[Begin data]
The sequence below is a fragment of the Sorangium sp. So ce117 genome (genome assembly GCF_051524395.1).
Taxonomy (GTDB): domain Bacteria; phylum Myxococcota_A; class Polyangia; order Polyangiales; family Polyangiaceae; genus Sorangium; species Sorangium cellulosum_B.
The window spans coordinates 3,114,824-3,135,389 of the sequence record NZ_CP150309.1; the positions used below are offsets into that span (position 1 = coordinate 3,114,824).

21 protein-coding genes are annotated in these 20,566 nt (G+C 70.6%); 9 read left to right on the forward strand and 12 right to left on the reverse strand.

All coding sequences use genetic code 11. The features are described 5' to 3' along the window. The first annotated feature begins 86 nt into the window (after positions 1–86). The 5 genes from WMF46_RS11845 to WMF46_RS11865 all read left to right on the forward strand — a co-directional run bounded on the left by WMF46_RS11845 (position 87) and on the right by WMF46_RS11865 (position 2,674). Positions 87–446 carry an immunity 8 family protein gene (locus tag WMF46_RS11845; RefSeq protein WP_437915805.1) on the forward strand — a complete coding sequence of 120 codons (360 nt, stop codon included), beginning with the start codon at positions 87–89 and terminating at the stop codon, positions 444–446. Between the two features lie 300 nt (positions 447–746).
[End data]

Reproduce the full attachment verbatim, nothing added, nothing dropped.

The sequence below is a fragment of the Sorangium sp. So ce117 genome (genome assembly GCF_051524395.1).
Taxonomy (GTDB): domain Bacteria; phylum Myxococcota_A; class Polyangia; order Polyangiales; family Polyangiaceae; genus Sorangium; species Sorangium cellulosum_B.
The window spans coordinates 3,114,824-3,135,389 of the sequence record NZ_CP150309.1; the positions used below are offsets into that span (position 1 = coordinate 3,114,824).

21 protein-coding genes are annotated in these 20,566 nt (G+C 70.6%); 9 read left to right on the forward strand and 12 right to left on the reverse strand.

All coding sequences use genetic code 11. The features are described 5' to 3' along the window. The first annotated feature begins 86 nt into the window (after positions 1–86). The 5 genes from WMF46_RS11845 to WMF46_RS11865 all read left to right on the forward strand — a co-directional run bounded on the left by WMF46_RS11845 (position 87) and on the right by WMF46_RS11865 (position 2,674). Positions 87–446 carry an immunity 8 family protein gene (locus tag WMF46_RS11845; RefSeq protein WP_437915805.1) on the forward strand — a complete coding sequence of 120 codons (360 nt, stop codon included), beginning with the start codon at positions 87–89 and terminating at the stop codon, positions 444–446. Between the two features lie 300 nt (positions 447–746).